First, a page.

140. ^ Alexandra Kent Divinity and diversity: a Hindu revitalization movement in Malaysia, NIAS, 2005
  141. ^ Handoo, Jawaharlal in Asian Folklore Studies, Vol. 48, No. 2 (1989), pp. 326–32 reviewing Lawrence A. Babb's book Redemptive Encounters. Three Modern Styles in the Hindu Tradition page 1
  142. ^ Nagel, Alexandra (note: Nagel is a critical former follower) "De Sai Paradox: Tegenstrijdigheden van en rondom Sathya Sai Baba"/"The Sai Paradox contradictions of and surrounding Sathya Sai Baba" from the magazine "Religieuze Bewegingen in Nederland, 'Sekten' "/"Religious movements in the Netherlands, 'Cults/Sects' ", 1994, nr. 29. published by the Free University of Amsterdam press, (1994) ISBN 90-5383-341-2
    Dutch original: "Ofschoon Sai Baba gezegd heeft mensen van allerlei religieuze gezindten te helpen terug te gaan naar oude waarden en normen, en ofschoon zijn logo de symbolen van de andere grote godsdiensten bevat, is de sfeer rondom Sai Baba duidelijk hindoeïstisch gekleurd. Alle moslim-elementen bijv. waarvan verondersteld zou kunnen worden dat hij die zou hebben meegenomen uit zijn leven als Sai Baba van Shirdi, heeft hij laten vallen. Het enig echt herkenbare wat hij van Shirdi Baba nog heeft, is het veelvuldig gebruik van as, – wat hij dan niet uit een dhuni haalt zoals Shirdi Baba deed, maar materialiseert (of tevoorschijn goochelt)"
  143. ^
  144. ^
  145. ^ a b http://us.sathyasai.org/resources/06oct15CenterGuidelines12.pdf
  146. ^
  147. ^ a b Ruhela S.P., Sri Sathya Sai Baba and the Press, pp. 1–5, 1997 ISBN 81-7533-041-4
  148. ^ Ruhela S.P., How to Receive Sri Sathya Sai Baba's Grace, pp. 277, 2006 ISBN 81-7182-089-1
  149. ^
  150. ^ Haraldson, op. cit, pp 204–205
  151. ^
  152. ^ Interview given by Sathya Sai Baba to R. K. Karanjia of Blitz news magazine in September 1976 Available online
  153. ^ Haraldsson, pp 209
  154. ^ Haraldsson, op. cit., pp. 206
  155. ^
  156. ^
  157. ^ Clip
  158. ^ Haraldsson, op. cit., pp. 295–301
  159. ^ Haraldsson, op. cit., pp 300, 295–301
  160. ^ a b c Mick Brown, The Spiritual Tourist, 1998, Bloomsbury Publishing, ISBN 1-58234-034-X "In the House of God", pp. 73–74
  161. ^ Hislop, John S. My Baba and I 1985 published by Birth Day Publishing Company, San Diego, California ISBN 0-9600958-8-8, "The Resurrection of Walter Cowan", pages 28–31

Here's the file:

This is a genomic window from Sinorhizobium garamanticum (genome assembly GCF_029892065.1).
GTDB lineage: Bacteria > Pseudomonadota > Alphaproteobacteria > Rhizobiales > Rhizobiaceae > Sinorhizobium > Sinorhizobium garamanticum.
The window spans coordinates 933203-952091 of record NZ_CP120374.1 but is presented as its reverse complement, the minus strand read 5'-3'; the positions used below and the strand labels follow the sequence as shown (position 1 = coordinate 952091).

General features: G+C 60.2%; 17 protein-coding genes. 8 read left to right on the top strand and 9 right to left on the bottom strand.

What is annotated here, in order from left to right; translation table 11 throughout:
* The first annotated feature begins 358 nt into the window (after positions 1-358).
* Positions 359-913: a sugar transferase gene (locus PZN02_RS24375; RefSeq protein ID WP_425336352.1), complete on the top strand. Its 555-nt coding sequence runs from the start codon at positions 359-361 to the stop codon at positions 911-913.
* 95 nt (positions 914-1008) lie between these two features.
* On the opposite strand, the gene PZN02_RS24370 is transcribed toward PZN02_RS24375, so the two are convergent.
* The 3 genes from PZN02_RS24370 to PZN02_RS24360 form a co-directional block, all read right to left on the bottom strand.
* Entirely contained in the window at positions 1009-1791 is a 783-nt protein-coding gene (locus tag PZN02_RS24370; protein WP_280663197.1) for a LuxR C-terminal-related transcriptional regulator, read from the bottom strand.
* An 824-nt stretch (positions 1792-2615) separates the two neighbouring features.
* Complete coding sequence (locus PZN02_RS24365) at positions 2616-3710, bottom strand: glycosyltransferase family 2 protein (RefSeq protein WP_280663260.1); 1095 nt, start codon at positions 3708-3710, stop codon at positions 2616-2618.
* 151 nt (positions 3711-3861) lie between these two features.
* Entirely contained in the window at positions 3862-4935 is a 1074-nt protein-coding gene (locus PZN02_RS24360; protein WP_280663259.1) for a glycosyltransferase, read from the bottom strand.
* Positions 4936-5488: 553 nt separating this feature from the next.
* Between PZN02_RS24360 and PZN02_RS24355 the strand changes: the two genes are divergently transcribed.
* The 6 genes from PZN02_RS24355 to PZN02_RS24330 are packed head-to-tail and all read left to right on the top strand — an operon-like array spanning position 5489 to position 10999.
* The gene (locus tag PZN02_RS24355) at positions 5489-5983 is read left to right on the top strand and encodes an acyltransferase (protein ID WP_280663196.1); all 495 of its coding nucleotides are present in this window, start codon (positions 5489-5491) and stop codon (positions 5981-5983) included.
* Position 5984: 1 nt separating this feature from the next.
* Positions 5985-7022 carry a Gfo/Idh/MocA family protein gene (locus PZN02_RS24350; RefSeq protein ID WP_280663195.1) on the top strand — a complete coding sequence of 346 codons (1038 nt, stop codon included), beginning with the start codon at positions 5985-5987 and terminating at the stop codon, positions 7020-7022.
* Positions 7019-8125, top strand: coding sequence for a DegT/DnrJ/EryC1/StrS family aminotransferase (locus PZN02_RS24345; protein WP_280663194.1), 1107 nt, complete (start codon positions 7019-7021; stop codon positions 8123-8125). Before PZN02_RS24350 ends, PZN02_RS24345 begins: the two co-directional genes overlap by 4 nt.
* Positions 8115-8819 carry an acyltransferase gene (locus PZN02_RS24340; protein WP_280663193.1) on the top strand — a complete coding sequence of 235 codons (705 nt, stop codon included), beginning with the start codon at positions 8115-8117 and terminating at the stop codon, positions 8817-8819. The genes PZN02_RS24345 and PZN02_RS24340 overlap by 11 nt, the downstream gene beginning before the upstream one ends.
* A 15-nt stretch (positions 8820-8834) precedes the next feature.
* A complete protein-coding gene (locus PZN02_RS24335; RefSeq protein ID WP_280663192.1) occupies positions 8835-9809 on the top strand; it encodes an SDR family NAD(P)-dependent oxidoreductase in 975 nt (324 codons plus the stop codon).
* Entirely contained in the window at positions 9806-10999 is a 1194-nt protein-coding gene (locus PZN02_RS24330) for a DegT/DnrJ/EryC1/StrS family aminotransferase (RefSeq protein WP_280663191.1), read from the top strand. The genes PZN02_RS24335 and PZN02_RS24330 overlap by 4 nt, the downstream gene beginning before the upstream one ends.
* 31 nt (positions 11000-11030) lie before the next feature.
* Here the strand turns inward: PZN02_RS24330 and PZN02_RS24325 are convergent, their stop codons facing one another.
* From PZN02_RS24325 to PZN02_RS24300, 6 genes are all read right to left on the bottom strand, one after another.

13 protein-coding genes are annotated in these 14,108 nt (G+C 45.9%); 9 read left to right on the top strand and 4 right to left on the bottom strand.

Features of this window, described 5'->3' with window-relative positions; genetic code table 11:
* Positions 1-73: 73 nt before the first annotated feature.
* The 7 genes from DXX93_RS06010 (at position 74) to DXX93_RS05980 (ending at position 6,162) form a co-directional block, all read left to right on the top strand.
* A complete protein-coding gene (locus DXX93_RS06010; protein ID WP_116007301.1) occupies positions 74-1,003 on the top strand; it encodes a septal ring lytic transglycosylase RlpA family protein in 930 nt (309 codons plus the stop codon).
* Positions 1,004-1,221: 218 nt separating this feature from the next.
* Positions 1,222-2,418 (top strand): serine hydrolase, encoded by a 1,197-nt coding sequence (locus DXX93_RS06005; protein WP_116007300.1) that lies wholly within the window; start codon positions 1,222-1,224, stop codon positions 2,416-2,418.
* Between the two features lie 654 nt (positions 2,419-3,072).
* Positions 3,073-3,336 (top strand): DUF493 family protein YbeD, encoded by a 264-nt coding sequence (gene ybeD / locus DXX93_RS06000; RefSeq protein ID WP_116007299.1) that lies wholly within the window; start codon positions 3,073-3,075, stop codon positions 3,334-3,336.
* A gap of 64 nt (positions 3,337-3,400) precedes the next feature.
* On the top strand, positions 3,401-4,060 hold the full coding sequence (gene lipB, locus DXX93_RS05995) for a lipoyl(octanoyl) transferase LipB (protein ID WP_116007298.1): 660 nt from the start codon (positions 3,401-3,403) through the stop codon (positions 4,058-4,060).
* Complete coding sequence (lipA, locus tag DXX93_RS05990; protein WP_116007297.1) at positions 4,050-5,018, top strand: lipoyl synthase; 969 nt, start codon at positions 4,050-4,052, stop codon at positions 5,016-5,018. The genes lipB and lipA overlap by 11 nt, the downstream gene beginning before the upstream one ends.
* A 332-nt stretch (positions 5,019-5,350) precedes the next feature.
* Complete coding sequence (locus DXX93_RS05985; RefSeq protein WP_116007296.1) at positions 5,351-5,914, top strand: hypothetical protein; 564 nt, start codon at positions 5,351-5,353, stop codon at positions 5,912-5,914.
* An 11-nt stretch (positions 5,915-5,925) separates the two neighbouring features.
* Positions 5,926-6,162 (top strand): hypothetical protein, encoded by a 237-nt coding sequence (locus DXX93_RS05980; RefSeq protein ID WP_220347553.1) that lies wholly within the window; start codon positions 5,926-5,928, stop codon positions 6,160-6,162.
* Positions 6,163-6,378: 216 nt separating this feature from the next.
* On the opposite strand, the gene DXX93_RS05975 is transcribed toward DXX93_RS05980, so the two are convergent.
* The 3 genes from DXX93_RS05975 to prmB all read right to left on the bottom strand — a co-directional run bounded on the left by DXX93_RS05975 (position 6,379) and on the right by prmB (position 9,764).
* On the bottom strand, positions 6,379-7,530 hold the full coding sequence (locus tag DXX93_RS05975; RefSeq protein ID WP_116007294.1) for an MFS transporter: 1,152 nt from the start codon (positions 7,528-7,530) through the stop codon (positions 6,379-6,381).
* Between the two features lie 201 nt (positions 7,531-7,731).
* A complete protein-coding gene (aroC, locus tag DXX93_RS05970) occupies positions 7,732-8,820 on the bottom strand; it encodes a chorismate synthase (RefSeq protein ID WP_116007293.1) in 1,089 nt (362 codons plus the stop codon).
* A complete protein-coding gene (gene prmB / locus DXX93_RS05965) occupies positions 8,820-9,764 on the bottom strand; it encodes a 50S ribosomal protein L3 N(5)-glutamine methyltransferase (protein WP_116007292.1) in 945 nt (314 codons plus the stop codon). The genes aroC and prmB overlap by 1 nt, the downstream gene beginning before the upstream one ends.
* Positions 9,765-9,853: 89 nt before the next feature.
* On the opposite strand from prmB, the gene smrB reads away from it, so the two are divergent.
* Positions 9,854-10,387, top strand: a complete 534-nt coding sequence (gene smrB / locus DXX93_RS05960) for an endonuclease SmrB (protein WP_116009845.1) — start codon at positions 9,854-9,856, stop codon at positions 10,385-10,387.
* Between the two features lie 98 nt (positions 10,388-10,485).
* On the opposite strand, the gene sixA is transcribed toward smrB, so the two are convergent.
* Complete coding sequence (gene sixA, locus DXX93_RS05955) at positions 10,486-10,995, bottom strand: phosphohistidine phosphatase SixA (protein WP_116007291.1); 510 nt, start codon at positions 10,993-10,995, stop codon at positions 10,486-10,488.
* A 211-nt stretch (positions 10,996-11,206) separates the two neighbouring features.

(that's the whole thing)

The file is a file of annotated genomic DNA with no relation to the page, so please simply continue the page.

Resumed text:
162. ^ Brown Mick, The Spiritual Tourist, "The Miracle in North London", pp. 29–30, 1998 ISBN 158234034X
  163. ^ The Vancouver Sun, 27 February 2001, Holy man? Sex abuser? Both?
  164. ^ http://www.sssbpt.info/ssspeaks/volume33/sss33-17.pdf
  165. ^
  166. ^ [4] UK Parliament official web site
  167. ^
  168. ^ a b
  169. ^ Aitken, Bill (27 November 2005), Miracle of Welfare at the Wayback Machine (archived 9 September 2006)
  170. ^ Brown, Mick (28 October 2000). "Divine Downfall". Daily Telegraph.
  171. ^ Sathya Sai Speaks Vol.33, pg.389
  172. ^ Rao, Manu (26 December 2000), Sai Baba lashes out at detractors http://timesofindia.indiatimes.com/city/bangalore/sai-baba-lashes-out-at-detractors/articleshow/534425761.cms
  173. ^ Letter from A.B. Vajpayee (the then Prime Minister of India), http://www.hindu.com/thehindu/fline/fl2810/stories/20110520281002600.htm
  174. ^ Official Letter, http://www.saibaba.ws/images/letter_pm_india.gif
  175. ^ References: http://indianexpress.com/photos/entertainment-gallery/aishwarya-rai-bachchans-solo-weekend-outing/#aishwarya-111 http://www.deccanchronicle.com/140428/entertainment-bollywood/gallery/aishwarya-rai-bachchan-pays-tribute-sri-sathya-sai-baba
  176. ^ Reference: http://www.nytimes.com/2007/01/15/arts/music/15colt.html?_r=0
  177. ^ a b
  178. ^
  179. ^ http://www.outlookindia.com/article.aspx?203376
  180. ^ http://www.thehindu.com/news/national/devotees-continue-to-throng-puttaparthi/article1769117.ece url=http://ibnlive.in.com/videos/150050/baba-gave-me-comfort-when-i-was-struggling-ranatunga.html
  181. ^ Reference: http://currentnews.in/2011/05/09/sathya-sai%E2%80%99s-vajpayee-visit/
  182. ^
  183. ^ Reference: http://www.nytimes.com/2002/04/30/world/indra-devi-102-dies-taught-yoga-to-stars-and-leaders.html
  184. ^ Reference: http://www.huffingtonpost.com/john-seed/joan-brown-this-kind-of-b_b_1003775.html
  185. ^ a b c d e Reference: Divine Grace, Sathya Sai Baba by the India Today Group